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Ghanaian cardinal destined to be an ecclesiastical star

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Cardinal Peter Turkson of Cape Coast, Ghana, blesses jugs of water to be used as holy water June 9 during his two-day pastoral visit to the small village of Ekumfi Nanaben.

Rome

For the better part of three decades, the phrase “African pope” almost automatically beckoned images of Cardinal Francis Arinze, a smiling, charismatic Nigerian who loomed in the popular imagination as the best prospect to become the first African pope since Gelasius I in the late fifth century, and only the third African pope in history.

Arinze, however, is now retired and will turn 77 on Nov. 1. With the opening today of the second Synod for Africa, the torch has in effect been passed to Africa’s next great papabile, or candidate to become pope: Cardinal Peter Turkson of Ghana, who will celebrate his 61st birthday on Oct. 11.

Asked this morning during a Vatican news conference if the Catholic church is ready for a black pope, Turkson answered simply: "Why not?"

"We've had Kofi Annan as Secretary General of the United Nations ... he had his problems, but he did it. Now we have Obama in the United States. So, if by divine providence, God would wish to have a black man as pope, I say thanks be to God!"

It was vintage Turkson -- candid, charming, and delivered with a healthy dose of humor.

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Turkson is the relator, or general secretary, of this Synod for Africa, and today he delivered the major programmatic opening speech, the Relatio ante disceptationem. In a symbolically fitting touch, he did so in the presence of Arinze, one of three co-presidents of the synod.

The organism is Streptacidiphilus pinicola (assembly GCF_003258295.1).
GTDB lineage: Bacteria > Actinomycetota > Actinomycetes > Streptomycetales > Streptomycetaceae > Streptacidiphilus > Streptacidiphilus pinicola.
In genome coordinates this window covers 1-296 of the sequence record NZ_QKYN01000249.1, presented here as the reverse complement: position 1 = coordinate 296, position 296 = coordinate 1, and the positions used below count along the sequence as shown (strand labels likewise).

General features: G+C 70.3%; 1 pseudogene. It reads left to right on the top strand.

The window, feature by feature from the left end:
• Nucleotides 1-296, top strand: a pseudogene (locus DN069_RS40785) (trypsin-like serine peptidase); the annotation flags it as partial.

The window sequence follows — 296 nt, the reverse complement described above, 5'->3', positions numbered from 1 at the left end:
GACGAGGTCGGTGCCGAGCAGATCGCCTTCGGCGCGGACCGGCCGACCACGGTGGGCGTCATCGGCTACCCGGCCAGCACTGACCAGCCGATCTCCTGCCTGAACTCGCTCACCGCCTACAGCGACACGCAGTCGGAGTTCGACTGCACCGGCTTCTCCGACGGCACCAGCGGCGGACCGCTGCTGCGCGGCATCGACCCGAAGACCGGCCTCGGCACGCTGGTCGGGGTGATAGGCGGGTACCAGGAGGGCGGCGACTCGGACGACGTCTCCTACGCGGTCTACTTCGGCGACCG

To be sure, all the normal cautions about papal forecasting apply. At age 82, Pope Benedict XVI is by all accounts in robust health, and seems set to continue leading the church for some time. Moreover, attempting to predict the next pope is a notoriously hazardous enterprise. The trash heaps of church history are littered with the carcasses of would-be prophets who have tried and failed.

Yet Turkson is a smart, hard-working, and charming prelate, and as Africa’s youngest cardinal, he’s destined to be an ecclesiastical star even if he never takes over the church’s top job.

Theologically, he’s seen as a moderate: For example, Turkson has signaled openness to the argument that condoms might be appropriate for couples where one partner is HIV-positive and the other isn’t, on the logic that the intent in that case is not to prevent pregnancy but to prevent disease.

In the past, the post of relator has sometimes foreshadowed bigger things to come. Both Cardinals Karol Wojtyla of Cracow and Joseph Ratzinger of Munich once served as the relator for a synod of bishops before becoming Popes John Paul II and Benedict XVI, respectively.

Benedict himself obviously takes the appointment seriously. In the two previous synods of his papacy, the relators have been figures close to the pope who have themselves been widely rumored as possible successors: Cardinal Angelo Scola of Venice and Marc Ouellet of Quebec City in Canada.